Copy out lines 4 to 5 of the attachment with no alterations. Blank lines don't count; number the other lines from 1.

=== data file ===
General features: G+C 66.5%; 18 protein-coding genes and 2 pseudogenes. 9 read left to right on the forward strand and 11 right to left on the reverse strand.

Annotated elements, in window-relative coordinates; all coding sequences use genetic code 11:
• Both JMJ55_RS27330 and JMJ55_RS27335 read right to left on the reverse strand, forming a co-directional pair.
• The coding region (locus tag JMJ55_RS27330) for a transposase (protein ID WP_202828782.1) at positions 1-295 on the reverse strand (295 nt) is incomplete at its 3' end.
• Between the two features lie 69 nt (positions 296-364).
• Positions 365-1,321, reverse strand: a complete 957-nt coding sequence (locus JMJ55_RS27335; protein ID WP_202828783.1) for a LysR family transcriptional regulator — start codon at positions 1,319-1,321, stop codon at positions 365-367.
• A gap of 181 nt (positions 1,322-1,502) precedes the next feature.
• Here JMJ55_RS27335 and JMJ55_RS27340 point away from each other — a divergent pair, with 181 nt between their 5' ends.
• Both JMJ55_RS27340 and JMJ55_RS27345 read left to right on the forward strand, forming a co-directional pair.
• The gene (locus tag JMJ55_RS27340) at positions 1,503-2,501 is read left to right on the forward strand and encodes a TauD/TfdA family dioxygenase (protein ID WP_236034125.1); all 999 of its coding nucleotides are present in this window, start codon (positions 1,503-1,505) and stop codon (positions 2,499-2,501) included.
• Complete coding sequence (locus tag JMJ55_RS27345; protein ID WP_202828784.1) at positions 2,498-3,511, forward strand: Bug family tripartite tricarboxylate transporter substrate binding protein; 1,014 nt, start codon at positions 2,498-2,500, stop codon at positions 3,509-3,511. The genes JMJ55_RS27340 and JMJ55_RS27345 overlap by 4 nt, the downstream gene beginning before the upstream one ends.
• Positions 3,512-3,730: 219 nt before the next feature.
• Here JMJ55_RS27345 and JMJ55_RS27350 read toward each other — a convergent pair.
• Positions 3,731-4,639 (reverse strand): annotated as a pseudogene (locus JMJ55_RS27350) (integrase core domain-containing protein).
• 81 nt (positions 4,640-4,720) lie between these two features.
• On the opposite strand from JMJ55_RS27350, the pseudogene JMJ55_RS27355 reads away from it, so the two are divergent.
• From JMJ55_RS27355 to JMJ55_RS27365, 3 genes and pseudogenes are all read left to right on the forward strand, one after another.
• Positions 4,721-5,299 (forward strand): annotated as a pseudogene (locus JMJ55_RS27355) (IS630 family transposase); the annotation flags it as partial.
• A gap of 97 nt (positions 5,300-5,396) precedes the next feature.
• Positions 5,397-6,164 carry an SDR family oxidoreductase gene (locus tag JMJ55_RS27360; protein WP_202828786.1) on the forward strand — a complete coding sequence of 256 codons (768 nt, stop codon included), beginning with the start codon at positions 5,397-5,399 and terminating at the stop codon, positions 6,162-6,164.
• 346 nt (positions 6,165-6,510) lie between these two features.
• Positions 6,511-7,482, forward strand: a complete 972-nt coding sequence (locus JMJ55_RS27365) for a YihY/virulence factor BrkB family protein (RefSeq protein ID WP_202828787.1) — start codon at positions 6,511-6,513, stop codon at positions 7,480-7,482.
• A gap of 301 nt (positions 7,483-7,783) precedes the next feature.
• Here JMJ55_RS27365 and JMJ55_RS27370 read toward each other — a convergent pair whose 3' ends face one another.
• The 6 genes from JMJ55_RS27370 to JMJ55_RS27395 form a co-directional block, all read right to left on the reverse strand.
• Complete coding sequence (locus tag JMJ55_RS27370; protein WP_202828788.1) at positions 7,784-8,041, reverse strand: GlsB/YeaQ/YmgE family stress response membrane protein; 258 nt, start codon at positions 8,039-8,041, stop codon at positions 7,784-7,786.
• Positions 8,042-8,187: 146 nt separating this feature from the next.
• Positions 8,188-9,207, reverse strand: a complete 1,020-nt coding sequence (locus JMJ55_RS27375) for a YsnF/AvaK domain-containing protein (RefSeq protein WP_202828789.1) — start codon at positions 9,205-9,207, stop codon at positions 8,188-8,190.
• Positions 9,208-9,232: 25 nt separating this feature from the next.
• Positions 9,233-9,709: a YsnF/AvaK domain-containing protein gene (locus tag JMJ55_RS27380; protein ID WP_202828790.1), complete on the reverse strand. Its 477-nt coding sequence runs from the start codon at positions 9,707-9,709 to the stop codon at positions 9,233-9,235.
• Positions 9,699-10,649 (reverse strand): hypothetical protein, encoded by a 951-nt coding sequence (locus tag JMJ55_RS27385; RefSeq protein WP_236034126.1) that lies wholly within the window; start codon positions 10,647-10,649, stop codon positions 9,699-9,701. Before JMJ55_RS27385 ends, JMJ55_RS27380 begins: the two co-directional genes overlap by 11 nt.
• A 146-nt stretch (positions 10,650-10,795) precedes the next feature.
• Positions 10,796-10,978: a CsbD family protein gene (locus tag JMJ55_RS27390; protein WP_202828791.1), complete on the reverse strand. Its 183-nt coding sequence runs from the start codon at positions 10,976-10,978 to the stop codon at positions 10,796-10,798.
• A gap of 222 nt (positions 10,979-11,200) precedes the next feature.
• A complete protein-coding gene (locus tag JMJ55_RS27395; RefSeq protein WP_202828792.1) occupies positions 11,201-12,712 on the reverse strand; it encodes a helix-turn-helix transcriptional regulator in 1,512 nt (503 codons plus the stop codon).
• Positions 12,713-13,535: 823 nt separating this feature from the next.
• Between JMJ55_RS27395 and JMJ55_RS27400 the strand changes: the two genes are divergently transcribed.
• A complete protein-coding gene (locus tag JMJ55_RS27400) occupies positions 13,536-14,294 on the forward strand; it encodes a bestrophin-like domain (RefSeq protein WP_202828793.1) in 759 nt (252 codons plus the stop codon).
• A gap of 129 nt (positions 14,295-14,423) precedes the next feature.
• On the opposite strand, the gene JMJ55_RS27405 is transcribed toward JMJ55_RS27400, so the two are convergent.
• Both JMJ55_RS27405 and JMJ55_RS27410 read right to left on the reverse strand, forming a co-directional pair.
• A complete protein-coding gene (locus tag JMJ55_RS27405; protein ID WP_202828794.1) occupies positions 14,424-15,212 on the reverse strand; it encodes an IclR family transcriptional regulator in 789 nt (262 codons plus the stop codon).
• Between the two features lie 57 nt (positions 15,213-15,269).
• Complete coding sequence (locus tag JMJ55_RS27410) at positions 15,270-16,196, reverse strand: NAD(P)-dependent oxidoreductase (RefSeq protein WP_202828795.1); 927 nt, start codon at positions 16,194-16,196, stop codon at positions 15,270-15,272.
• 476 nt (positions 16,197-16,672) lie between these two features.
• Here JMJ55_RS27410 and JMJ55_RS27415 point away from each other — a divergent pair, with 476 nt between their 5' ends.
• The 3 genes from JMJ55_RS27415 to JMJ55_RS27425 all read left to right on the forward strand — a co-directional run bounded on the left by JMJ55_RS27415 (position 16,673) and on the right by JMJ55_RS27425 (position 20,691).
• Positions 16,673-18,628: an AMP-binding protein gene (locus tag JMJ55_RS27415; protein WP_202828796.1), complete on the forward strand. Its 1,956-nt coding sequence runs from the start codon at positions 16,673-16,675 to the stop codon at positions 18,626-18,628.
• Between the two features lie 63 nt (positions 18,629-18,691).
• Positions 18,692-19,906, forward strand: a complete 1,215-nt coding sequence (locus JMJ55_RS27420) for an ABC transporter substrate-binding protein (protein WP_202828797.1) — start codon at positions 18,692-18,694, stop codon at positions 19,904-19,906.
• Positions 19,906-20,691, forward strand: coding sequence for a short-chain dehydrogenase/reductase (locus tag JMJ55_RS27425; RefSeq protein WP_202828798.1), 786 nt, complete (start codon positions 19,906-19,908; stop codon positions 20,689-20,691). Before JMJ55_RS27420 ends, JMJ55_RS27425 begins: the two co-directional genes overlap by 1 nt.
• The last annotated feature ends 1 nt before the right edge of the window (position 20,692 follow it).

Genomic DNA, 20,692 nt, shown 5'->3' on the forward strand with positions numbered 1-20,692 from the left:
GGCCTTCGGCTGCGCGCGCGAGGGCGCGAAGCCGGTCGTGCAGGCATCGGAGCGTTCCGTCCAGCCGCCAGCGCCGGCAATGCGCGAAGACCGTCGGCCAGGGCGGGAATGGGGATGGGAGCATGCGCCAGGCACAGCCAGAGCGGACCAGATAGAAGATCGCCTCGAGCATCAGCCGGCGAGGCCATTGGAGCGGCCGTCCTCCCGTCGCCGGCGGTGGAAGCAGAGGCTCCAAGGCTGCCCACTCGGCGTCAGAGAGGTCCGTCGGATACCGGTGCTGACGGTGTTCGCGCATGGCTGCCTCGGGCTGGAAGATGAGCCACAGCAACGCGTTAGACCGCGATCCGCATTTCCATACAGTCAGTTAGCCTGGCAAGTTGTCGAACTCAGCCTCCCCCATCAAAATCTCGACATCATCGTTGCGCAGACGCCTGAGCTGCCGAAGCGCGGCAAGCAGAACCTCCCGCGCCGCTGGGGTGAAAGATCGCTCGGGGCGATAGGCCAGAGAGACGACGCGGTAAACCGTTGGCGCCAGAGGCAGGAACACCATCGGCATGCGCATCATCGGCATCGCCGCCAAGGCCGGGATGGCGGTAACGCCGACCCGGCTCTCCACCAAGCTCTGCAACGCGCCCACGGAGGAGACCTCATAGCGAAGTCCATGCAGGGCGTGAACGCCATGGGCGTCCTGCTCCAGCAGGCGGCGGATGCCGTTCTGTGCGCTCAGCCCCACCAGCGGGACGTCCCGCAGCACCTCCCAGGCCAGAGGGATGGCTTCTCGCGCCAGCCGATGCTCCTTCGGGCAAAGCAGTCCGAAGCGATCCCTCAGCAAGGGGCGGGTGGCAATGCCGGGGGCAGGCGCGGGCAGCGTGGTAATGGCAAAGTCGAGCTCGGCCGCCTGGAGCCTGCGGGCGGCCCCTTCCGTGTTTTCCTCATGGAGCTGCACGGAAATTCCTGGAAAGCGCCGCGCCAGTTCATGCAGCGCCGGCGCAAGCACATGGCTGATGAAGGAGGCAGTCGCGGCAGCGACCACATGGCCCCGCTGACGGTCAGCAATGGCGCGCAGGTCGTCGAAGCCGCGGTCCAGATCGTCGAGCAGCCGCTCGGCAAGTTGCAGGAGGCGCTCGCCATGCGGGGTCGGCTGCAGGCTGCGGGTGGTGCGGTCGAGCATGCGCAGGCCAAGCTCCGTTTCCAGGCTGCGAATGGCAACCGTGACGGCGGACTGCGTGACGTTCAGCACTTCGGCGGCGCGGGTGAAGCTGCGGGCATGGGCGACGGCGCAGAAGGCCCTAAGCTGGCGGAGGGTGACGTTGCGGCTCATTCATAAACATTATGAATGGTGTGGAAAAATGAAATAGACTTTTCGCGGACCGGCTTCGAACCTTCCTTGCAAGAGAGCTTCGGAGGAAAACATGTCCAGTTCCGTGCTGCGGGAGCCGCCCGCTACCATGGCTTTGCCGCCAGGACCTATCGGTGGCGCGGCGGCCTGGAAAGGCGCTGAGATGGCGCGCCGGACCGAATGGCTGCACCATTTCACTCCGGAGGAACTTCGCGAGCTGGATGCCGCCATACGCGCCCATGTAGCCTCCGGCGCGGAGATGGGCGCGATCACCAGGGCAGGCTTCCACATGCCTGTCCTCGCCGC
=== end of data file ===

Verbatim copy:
• The coding region (locus tag JMJ55_RS27330) for a transposase (protein ID WP_202828782.1) at positions 1-295 on the reverse strand (295 nt) is incomplete at its 3' end.
• Between the two features lie 69 nt (positions 296-364).